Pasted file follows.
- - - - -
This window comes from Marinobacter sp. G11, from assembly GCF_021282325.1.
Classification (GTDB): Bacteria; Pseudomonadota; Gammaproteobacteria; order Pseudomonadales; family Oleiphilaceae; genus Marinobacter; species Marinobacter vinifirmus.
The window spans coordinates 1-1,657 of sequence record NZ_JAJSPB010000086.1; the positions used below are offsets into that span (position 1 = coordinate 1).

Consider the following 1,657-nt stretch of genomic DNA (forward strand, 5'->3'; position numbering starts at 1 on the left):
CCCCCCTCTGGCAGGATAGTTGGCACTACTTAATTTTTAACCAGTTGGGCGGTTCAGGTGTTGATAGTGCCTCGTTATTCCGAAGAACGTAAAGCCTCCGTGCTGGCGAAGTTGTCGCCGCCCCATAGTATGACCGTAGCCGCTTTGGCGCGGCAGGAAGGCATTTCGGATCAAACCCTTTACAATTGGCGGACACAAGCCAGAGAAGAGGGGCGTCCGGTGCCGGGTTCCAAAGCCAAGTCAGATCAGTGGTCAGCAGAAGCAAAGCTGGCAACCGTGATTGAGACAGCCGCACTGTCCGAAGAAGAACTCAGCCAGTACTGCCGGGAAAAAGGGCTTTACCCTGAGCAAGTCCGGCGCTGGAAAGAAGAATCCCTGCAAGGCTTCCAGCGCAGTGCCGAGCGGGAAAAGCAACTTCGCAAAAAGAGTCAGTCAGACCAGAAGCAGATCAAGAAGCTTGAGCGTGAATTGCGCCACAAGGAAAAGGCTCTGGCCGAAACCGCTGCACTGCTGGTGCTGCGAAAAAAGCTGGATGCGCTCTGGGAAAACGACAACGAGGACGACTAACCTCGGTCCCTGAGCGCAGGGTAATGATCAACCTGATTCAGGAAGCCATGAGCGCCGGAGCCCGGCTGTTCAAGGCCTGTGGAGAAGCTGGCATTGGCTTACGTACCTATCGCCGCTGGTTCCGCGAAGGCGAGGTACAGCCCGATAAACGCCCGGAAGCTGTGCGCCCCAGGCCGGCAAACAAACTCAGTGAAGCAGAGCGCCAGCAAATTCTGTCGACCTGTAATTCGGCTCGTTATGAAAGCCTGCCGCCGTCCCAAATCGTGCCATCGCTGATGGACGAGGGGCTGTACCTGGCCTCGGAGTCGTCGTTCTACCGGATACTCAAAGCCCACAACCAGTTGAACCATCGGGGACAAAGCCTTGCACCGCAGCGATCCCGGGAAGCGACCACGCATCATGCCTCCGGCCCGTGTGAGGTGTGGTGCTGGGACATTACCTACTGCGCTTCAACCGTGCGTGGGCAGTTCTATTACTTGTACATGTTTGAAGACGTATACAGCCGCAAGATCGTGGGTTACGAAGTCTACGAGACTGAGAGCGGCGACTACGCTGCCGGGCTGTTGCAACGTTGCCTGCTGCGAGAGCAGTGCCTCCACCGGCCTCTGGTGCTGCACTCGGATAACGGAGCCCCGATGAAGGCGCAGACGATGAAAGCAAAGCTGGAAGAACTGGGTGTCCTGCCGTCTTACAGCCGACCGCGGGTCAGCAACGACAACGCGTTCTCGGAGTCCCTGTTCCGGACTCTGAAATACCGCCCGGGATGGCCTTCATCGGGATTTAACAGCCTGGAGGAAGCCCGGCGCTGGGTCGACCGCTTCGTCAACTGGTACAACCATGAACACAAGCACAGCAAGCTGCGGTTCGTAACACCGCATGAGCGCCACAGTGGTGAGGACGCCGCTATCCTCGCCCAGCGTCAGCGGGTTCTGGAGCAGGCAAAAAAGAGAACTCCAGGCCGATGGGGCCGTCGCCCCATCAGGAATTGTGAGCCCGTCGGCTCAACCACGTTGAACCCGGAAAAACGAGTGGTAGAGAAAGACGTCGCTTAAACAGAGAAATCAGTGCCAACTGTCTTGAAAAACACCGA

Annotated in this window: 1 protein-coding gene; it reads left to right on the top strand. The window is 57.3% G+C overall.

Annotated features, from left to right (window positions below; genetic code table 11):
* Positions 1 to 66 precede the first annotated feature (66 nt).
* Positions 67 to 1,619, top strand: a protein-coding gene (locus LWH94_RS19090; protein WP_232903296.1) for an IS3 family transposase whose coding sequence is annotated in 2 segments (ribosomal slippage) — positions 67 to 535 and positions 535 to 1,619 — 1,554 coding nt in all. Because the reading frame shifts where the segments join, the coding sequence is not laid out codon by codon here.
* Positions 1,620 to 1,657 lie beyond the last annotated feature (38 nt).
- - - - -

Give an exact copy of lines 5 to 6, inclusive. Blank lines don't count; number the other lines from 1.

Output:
CCCCCCTCTGGCAGGATAGTTGGCACTACTTAATTTTTAACCAGTTGGGCGGTTCAGGTGTTGATAGTGCCTCGTTATTCCGAAGAACGTAAAGCCTCCGTGCTGGCGAAGTTGTCGCCGCCCCATAGTATGACCGTAGCCGCTTTGGCGCGGCAGGAAGGCATTTCGGATCAAACCCTTTACAATTGGCGGACACAAGCCAGAGAAGAGGGGCGTCCGGTGCCGGGTTCCAAAGCCAAGTCAGATCAGTGGTCAGCAGAAGCAAAGCTGGCAACCGTGATTGAGACAGCCGCACTGTCCGAAGAAGAACTCAGCCAGTACTGCCGGGAAAAAGGGCTTTACCCTGAGCAAGTCCGGCGCTGGAAAGAAGAATCCCTGCAAGGCTTCCAGCGCAGTGCCGAGCGGGAAAAGCAACTTCGCAAAAAGAGTCAGTCAGACCAGAAGCAGATCAAGAAGCTTGAGCGTGAATTGCGCCACAAGGAAAAGGCTCTGGCCGAAACCGCTGCACTGCTGGTGCTGCGAAAAAAGCTGGATGCGCTCTGGGAAAACGACAACGAGGACGACTAACCTCGGTCCCTGAGCGCAGGGTAATGATCAACCTGATTCAGGAAGCCATGAGCGCCGGAGCCCGGCTGTTCAAGGCCTGTGGAGAAGCTGGCATTGGCTTACGTACCTATCGCCGCTGGTTCCGCGAAGGCGAGGTACAGCCCGATAAACGCCCGGAAGCTGTGCGCCCCAGGCCGGCAAACAAACTCAGTGAAGCAGAGCGCCAGCAAATTCTGTCGACCTGTAATTCGGCTCGTTATGAAAGCCTGCCGCCGTCCCAAATCGTGCCATCGCTGATGGACGAGGGGCTGTACCTGGCCTCGGAGTCGTCGTTCTACCGGATACTCAAAGCCCACAACCAGTTGAACCATCGGGGACAAAGCCTTGCACCGCAGCGATCCCGGGAAGCGACCACGCATCATGCCTCCGGCCCGTGTGAGGTGTGGTGCTGGGACATTACCTACTGCGCTTCAACCGTGCGTGGGCAGTTCTATTACTTGTACATGTTTGAAGACGTATACAGCCGCAAGATCGTGGGTTACGAAGTCTACGAGACTGAGAGCGGCGACTACGCTGCCGGGCTGTTGCAACGTTGCCTGCTGCGAGAGCAGTGCCTCCACCGGCCTCTGGTGCTGCACTCGGATAACGGAGCCCCGATGAAGGCGCAGACGATGAAAGCAAAGCTGGAAGAACTGGGTGTCCTGCCGTCTTACAGCCGACCGCGGGTCAGCAACGACAACGCGTTCTCGGAGTCCCTGTTCCGGACTCTGAAATACCGCCCGGGATGGCCTTCATCGGGATTTAACAGCCTGGAGGAAGCCCGGCGCTGGGTCGACCGCTTCGTCAACTGGTACAACCATGAACACAAGCACAGCAAGCTGCGGTTCGTAACACCGCATGAGCGCCACAGTGGTGAGGACGCCGCTATCCTCGCCCAGCGTCAGCGGGTTCTGGAGCAGGCAAAAAAGAGAACTCCAGGCCGATGGGGCCGTCGCCCCATCAGGAATTGTGAGCCCGTCGGCTCAACCACGTTGAACCCGGAAAAACGAGTGGTAGAGAAAGACGTCGCTTAAACAGAGAAATCAGTGCCAACTGTCTTGAAAAACACCGA

Annotated in this window: 1 protein-coding gene; it reads left to right on the top strand. The window is 57.3% G+C overall.